He approached me slowly, I moved backwards. He stopped. I stopped. Our eyes locked. Then he shook his head, climbed the bed and faced the wall. I tiptoed to the bed, grabbed the duvet and spread it on the floor. That has been my spot since we returned from our honeymoon four days ago. I reached for a pillow and placed it between my knees. My eyes were heavy. I forced them open. Gradually I gave in.

I saw him. This time his face was hidden behind a mask. He pushed me to the wall and began to fumble with my night gown.

“Leave me alone!” I screamed.

I sat up, panting heavily. Beads of sweat covered my nape even though the air-condition was turned on. It was no surprise that I was back on the bed, many thanks to Femi who carried me when I was fast asleep. Now he is gaping at me. I knew he wanted explanations but I had none to give. I swung down from the bed and went to the kitchen. In a minute, I had his breakfast of bread and fried eggs laid out on the tray. My hands were trembling as I poured hot water into the flask.

“I’m off to work.”

I turned. Femi was standing at the door dressed in a grey suit. A frown creased his forehead.

“I just made breakfast.”

He walked away. I pushed the flask aside and placed my head on the table. I wept. Barely two weeks into our marriage and we were strangers in our own home.

I am going to change, I said as I wiped the surface of the kitchen table with a napkin but my resolve depleted when two days later, I and my husband sat before my father in his plush office.

“How could you take our issues out of the bedroom? How?” I shouted, the moment we returned home.

“Cynthia, it’s been two weeks since we got married. You won’t even allow me touch you and you keep screaming every night. What was I supposed to do?”

“I see, you want sex right.” I barked. “Fine, Go ahead.” I stood in front of him. “After all, that’s all you guys want.” Femi marched into the room.

Throughout that day we didn’t talk to each other. And the next day also. On the third day of our silence, I was lying down on the bed reading Francine Rivers, ‘As the shofar blew’ when my phone rang.
The number may have been strange but the voice was familiar.

“Hello Mum.”

“Cynthia.” her voice was trembling. She was also speaking in whispers. “I need some toiletries and underwears. I forgot to pick them when I left the house.”

“Where are you?” I asked, puzzled.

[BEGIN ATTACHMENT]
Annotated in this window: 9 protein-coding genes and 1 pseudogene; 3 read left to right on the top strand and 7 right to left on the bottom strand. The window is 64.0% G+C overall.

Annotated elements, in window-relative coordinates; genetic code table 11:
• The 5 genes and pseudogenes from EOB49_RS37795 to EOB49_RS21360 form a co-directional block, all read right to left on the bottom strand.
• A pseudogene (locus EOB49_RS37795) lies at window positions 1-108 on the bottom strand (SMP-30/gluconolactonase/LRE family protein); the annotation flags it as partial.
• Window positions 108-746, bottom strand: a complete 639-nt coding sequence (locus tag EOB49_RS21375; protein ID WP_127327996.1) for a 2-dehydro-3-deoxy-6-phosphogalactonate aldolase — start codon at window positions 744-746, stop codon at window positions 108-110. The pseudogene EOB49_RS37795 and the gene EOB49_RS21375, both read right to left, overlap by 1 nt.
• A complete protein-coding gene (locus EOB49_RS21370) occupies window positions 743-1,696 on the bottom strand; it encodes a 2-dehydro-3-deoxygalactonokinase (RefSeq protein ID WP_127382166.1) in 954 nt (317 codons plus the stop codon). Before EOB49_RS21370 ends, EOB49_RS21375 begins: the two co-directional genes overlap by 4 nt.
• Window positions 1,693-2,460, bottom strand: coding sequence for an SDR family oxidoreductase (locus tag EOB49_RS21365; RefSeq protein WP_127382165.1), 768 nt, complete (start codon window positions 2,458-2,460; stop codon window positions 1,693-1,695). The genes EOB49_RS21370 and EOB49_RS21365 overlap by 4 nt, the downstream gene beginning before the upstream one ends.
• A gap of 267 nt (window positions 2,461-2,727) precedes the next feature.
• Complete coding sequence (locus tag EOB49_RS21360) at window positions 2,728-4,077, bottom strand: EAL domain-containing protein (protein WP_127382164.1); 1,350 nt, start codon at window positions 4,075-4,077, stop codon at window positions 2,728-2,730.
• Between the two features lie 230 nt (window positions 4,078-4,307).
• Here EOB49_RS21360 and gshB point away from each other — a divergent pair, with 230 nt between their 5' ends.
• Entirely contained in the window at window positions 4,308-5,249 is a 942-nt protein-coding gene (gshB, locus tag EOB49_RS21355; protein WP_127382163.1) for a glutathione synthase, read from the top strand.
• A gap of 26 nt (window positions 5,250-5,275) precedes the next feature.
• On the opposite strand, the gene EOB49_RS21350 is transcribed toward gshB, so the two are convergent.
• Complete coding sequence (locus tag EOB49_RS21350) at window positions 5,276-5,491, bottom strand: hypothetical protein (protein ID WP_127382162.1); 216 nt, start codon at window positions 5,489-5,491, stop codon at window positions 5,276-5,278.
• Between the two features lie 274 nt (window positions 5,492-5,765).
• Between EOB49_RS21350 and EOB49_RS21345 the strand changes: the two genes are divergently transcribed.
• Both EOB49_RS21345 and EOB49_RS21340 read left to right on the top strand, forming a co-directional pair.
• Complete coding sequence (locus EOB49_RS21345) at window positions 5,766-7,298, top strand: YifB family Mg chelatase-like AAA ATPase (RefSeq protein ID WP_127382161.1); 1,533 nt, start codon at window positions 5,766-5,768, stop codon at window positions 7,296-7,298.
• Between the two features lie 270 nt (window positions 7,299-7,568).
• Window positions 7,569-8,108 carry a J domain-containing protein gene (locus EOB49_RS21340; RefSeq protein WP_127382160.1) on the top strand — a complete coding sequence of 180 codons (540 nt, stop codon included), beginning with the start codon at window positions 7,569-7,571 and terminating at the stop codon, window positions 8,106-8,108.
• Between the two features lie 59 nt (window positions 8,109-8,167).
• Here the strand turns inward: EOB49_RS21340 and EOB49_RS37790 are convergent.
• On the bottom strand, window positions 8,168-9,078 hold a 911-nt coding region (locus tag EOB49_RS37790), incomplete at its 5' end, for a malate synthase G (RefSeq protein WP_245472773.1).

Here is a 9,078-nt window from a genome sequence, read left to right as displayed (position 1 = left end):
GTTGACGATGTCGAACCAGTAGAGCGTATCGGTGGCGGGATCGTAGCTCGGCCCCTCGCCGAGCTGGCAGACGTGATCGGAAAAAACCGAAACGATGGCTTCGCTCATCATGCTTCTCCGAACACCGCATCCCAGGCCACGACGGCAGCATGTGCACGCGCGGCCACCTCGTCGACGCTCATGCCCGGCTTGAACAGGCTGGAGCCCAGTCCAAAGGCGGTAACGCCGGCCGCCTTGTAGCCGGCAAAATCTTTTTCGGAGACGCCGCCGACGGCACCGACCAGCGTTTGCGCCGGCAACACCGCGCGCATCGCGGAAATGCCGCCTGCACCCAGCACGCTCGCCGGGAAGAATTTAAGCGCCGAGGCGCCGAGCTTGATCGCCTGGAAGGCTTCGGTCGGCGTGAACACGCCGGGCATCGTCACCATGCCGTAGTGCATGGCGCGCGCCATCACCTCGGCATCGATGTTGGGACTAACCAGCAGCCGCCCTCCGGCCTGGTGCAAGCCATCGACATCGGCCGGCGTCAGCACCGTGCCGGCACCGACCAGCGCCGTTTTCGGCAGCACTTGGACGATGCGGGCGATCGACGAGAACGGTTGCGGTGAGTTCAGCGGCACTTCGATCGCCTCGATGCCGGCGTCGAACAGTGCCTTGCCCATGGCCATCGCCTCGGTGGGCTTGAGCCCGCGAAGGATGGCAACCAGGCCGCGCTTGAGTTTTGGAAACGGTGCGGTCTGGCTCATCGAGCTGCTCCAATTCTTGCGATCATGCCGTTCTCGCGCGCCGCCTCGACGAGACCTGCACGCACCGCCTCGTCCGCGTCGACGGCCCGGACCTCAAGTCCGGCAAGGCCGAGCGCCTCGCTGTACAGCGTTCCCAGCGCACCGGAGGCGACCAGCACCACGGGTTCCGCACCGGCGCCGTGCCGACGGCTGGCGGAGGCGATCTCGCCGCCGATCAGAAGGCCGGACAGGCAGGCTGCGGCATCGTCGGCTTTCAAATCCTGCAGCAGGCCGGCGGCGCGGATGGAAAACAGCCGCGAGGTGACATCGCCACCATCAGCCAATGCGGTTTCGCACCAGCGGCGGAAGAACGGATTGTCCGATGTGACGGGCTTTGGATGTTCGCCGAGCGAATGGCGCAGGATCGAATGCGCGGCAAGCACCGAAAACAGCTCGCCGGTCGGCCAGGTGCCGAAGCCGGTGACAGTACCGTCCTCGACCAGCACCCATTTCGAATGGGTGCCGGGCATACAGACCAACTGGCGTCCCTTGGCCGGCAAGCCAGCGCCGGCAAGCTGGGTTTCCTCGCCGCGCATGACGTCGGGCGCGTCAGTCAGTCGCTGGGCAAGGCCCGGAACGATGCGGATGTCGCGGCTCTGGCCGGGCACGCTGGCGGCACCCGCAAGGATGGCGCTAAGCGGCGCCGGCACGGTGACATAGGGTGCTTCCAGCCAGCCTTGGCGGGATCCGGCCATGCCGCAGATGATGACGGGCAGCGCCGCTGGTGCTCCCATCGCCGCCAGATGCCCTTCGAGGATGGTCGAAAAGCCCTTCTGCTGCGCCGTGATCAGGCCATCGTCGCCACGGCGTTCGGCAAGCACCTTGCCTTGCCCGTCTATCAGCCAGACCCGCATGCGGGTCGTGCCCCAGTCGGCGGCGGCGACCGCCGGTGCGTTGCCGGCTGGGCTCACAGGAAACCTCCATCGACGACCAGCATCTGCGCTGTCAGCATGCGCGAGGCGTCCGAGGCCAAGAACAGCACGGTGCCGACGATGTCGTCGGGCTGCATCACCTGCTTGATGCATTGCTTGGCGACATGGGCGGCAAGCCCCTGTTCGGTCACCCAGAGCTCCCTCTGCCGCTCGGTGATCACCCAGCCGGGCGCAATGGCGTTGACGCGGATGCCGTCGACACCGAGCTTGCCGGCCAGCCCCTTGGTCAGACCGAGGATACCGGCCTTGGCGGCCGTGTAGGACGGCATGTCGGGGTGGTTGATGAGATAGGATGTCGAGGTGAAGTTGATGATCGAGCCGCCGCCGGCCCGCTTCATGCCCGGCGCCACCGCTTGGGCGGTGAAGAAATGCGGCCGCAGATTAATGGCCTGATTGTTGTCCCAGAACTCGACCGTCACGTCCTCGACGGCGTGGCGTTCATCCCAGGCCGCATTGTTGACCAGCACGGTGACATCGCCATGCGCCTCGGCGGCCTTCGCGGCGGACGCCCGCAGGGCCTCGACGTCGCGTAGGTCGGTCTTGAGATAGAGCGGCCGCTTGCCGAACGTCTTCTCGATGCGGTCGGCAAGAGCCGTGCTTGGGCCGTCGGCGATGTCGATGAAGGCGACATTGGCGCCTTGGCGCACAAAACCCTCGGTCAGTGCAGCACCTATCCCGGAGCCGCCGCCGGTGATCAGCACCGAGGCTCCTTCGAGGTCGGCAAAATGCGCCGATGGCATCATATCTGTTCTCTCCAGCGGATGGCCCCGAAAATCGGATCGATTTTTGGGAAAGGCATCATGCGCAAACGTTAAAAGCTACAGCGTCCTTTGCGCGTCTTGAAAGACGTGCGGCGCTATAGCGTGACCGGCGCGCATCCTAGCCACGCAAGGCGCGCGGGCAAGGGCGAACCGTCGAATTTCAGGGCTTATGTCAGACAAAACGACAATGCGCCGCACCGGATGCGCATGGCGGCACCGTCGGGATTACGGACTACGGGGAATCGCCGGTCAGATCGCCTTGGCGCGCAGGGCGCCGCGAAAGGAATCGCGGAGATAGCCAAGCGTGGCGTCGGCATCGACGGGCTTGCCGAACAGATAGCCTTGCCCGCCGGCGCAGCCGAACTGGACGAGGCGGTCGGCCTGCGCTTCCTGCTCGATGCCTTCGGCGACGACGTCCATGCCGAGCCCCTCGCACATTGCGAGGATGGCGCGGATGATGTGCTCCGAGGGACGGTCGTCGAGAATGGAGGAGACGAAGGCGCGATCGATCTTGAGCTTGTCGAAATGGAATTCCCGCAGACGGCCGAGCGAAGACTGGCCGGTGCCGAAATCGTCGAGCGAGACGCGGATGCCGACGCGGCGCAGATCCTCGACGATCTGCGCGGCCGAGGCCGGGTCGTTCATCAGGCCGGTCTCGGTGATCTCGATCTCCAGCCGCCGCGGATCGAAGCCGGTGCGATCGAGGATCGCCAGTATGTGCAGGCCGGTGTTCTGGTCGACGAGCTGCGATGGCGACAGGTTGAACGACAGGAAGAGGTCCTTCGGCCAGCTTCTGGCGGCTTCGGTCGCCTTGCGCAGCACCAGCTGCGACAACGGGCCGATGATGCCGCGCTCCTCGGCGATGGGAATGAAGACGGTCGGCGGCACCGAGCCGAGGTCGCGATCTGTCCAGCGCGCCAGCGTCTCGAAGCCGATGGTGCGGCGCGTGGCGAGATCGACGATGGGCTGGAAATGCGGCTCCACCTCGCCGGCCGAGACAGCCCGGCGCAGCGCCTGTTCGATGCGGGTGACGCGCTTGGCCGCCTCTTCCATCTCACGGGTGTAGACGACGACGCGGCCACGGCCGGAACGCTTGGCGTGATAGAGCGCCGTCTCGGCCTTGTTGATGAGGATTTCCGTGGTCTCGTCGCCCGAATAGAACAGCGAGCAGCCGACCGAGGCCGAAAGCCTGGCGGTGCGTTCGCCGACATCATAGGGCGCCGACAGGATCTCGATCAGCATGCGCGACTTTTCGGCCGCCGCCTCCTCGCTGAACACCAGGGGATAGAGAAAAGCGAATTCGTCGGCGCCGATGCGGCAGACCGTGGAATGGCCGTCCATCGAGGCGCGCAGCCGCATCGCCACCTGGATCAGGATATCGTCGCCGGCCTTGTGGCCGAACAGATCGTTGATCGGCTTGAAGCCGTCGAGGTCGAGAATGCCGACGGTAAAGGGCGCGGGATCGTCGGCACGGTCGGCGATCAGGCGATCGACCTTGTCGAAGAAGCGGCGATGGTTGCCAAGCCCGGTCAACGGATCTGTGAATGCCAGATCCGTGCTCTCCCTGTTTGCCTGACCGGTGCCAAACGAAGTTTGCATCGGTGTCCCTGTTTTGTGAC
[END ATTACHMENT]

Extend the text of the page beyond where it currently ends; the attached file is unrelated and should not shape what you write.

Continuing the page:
“Take down this address and don’t tell anybody.”

I scribbled down the address quickly. “I’ll be there soon.”

I slide my feet into my shoes quickly and picked up my bag.

The door opened. Femi rushed in.

“Your father just called. Your mother is missing.”

“Oh my God!” I shouted, feigning surprise.

I rushed out of the house, flagged a taxi and handed him the paper containing the address as he drove off.

Lola, my mother’s old school mate was assisting the nurse to dress my mother’s wounds when I entered the uncompleted bungalow that stood alone on a lonely street. My eyes followed the marks that decorated her back and I remembered her various trips to the torture room. I remembered her screams, her pleas as my father used different instruments to inflict injuries all over her body. How can I forget her swollen cheeks and blood covered nose or the days she had to stay away from church

Then It was my turn. Dad would smile as I walked into the torture chambers-an empty room with dark drapes- tears running down my eyes, and saying, ‘Daddy, please’. He would pull off his clothes and order me to do same. Then he would beckon me, push me to the sparkling marbled floor and make his entrance. I always screamed. I was just seven but I remember the incidents like it happened yesterday. Gradually I got used to the various visits to the chamber and my screams turned to muffled Cries. Mum warned me never to talk. We have a reputation to protect, she says. When she is asked why she’d missed services, she had her pre-set answer ‘I was away on a ministerial assignment.

“I’m getting a lawyer. This cannot continue.” Lola said.

Mum sat up. “You will do no such thing!”
I glared at my mother in silence.

Mum shook her head stubbornly. “Guess what the headline on the front page of Daily Trust will look like. ‘Reverend Mrs Ajayi’s confesses to domestic violence’. I am the president of the Women’s Fellowship. I tell them I’m married to the best man in the world. For goodness sake, they look up to me. I’ve mentored many of those young girls. I’ll rather die than ruin my reputation. ”

I was furious as I climbed the stairs that led to my flat. if I could just drive a knife through his neck, I’ll be satisfied. I wished I could see my father suffer for what he did to us. Femi was staring at a blank TV when I entered. I didn’t even say a word to him as I walked pass him to the bedroom.Two hours later, I entered the living room to find Femi on his knees, a Bible opened in front of him.